U.S. protectionism may upend the global auto industry, and Suzuki Motor may be the best sector pick to avoid the Trump administration drama, according to a Nomura report.
“Automakers have set up an intricate web of suppliers and assembly plants globally to leverage the benefits of trade agreements, while keeping FX risks at bay,” Nomura said in a note on Monday. “The pursuit of beggar thy neighbour policies by a large, connected, and
heretofore open economy such as the U.S. threatens to upend this structure.”
It noted that the Trump administration has started a section 232 investigation into U.S. imports of autos and auto parts, which in a worst-case scenario could result in broad-based tariffs on imports. That would be “highly disruptive” for all major car exporting countries and regions, Nomura noted.
No matter the outcome of the section 232 probe, that’s likely to pressure global automakers to build plants in the U.S., Nomura said.
“This is likely to lead to increased capacity in the U.S., where car demand is no longer growing,” it said. “On the other hand, non-U.S. car makers are unlikely to cut capacity at home or elsewhere, leading to excess capacity globally.”
In the difficult global environment, Nomura tipped Suzuki Motor as its top global pick for three reasons: It’s strong position in high-growth markets such as India and Pakistan, further gains in Japan on an improving product mix and a lack of exposure to the U.S., the Trump administration or Latin American risks.
In the China auto space, Nomura tipped Geely as its top pick.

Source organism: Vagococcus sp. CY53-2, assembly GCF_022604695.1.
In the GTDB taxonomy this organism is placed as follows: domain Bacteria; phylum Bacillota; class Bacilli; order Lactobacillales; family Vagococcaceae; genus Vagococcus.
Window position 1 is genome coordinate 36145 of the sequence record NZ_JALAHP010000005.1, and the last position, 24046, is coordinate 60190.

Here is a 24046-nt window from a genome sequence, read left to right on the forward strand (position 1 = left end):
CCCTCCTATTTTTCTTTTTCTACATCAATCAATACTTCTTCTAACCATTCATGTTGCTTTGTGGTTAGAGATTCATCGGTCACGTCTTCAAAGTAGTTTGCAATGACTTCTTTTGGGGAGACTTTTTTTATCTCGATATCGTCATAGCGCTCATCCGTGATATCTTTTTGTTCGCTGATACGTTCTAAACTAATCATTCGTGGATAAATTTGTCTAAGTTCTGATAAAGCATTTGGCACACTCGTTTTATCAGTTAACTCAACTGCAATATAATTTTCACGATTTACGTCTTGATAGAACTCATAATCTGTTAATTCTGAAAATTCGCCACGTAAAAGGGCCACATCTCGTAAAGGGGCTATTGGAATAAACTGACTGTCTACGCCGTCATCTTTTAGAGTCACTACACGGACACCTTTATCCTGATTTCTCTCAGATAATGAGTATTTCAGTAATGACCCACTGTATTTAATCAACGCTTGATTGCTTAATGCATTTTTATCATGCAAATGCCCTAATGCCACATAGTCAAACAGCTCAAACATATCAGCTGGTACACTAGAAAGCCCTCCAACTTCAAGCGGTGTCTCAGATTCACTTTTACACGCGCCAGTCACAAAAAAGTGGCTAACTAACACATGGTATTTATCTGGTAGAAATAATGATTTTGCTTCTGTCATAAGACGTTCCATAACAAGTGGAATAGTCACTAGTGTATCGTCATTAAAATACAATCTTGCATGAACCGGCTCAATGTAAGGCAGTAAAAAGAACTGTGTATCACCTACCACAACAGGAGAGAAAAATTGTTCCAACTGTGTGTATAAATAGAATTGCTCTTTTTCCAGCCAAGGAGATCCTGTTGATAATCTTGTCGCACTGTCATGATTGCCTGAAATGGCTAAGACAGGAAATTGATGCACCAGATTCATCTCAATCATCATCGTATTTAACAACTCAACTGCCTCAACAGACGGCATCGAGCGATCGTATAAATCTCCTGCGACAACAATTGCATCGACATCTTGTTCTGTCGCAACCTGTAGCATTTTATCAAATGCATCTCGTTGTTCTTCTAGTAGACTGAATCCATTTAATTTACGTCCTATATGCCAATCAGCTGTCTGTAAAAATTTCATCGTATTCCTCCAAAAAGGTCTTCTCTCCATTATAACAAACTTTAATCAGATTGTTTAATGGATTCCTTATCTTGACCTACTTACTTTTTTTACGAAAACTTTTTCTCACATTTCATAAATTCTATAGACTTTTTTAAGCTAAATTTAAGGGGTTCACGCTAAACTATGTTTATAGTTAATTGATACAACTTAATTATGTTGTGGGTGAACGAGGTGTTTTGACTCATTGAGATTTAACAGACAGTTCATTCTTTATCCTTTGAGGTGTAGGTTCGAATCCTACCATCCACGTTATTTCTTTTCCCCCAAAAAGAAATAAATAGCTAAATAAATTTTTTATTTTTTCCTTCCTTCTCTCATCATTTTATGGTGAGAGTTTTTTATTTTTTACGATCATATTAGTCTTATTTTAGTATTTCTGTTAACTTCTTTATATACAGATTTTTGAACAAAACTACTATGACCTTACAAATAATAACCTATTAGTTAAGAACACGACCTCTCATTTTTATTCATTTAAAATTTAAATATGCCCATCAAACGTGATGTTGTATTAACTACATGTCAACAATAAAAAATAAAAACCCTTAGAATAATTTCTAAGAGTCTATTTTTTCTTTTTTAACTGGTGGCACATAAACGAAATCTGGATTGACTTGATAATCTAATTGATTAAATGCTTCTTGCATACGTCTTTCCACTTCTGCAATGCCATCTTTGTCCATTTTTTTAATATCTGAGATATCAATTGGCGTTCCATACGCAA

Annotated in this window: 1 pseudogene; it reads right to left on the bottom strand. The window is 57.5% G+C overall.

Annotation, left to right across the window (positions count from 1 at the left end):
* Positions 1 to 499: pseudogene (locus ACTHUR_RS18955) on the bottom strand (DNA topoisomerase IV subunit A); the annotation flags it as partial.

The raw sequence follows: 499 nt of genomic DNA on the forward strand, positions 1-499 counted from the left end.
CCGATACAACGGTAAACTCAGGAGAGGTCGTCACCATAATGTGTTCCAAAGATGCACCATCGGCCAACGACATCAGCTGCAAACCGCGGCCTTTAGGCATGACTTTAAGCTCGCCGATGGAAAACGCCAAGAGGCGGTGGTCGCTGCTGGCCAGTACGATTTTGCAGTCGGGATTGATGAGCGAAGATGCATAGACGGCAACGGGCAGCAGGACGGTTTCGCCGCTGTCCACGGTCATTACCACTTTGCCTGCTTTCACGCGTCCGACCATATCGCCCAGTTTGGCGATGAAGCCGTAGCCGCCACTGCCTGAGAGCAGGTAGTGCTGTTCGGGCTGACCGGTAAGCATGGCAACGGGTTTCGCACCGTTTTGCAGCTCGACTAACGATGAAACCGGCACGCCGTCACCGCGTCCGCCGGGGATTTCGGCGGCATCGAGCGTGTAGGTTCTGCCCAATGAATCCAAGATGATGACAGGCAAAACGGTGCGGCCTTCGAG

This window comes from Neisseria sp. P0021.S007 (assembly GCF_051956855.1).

“We like the company for its all-round fundamental improvements in 2017, its newly launched Lynk brand that has the potential to become an important driver of volumes and profits, and for the longer-term opportunity afforded by exports,” Nomura said.
Its top pick for South Korea was Hyundai Motor, despite an aging model line-up in the U.S., on expectations earnings will improve sequentially and on the potential for higher dividend payouts next year.
In India, its top pick is Maruti Suzuki on strong demand for new models, benefits of market premiumisation and healthy cash-flow generation.
In the U.S., Nomura said Tesla remains a top pick.
“Tesla has a large market opportunity ahead, and an increasingly well-defined product pipeline capable of capturing meaningful global share,” Nomura said, adding that it could see “exponential revenue growth ahead.”
On the downside, Nomura pointed to fears that the Trump administration’s “openly protectionist” policies have increased the risk of the NAFTA deal being dissolved.
“Nearly 25 years of NAFTA have integrated the North American auto industry very tightly. If NAFTA is dissolved, it will impact all automakers operating in North America,” it said. “In particular, we think GM and FCA could be hit the hardest (higher import tariffs cut 40 percent of GM’s FY2018 EBIT, 23 percent of that for FCA).”